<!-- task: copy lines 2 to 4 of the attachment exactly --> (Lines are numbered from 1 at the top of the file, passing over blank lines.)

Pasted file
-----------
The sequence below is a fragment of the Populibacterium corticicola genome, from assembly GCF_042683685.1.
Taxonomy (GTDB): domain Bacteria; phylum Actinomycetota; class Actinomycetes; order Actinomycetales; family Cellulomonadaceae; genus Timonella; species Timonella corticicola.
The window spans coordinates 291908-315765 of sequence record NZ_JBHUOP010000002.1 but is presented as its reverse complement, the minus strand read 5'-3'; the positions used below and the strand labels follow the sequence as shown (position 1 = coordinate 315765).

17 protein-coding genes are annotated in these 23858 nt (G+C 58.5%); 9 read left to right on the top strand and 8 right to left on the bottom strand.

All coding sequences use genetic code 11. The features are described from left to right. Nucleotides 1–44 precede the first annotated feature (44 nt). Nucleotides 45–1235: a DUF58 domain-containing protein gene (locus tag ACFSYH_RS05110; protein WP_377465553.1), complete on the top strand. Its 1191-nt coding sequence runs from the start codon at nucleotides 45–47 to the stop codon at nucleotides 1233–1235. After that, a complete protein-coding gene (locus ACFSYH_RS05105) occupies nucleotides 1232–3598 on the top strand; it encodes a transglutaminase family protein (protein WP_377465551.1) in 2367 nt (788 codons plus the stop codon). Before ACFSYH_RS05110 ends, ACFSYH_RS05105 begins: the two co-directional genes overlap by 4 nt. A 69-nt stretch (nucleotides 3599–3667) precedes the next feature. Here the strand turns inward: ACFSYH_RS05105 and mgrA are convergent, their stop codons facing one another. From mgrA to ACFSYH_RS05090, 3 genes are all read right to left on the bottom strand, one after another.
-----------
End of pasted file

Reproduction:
Taxonomy (GTDB): domain Bacteria; phylum Actinomycetota; class Actinomycetes; order Actinomycetales; family Cellulomonadaceae; genus Timonella; species Timonella corticicola.
The window spans coordinates 291908-315765 of sequence record NZ_JBHUOP010000002.1 but is presented as its reverse complement, the minus strand read 5'-3'; the positions used below and the strand labels follow the sequence as shown (position 1 = coordinate 315765).

17 protein-coding genes are annotated in these 23858 nt (G+C 58.5%); 9 read left to right on the top strand and 8 right to left on the bottom strand.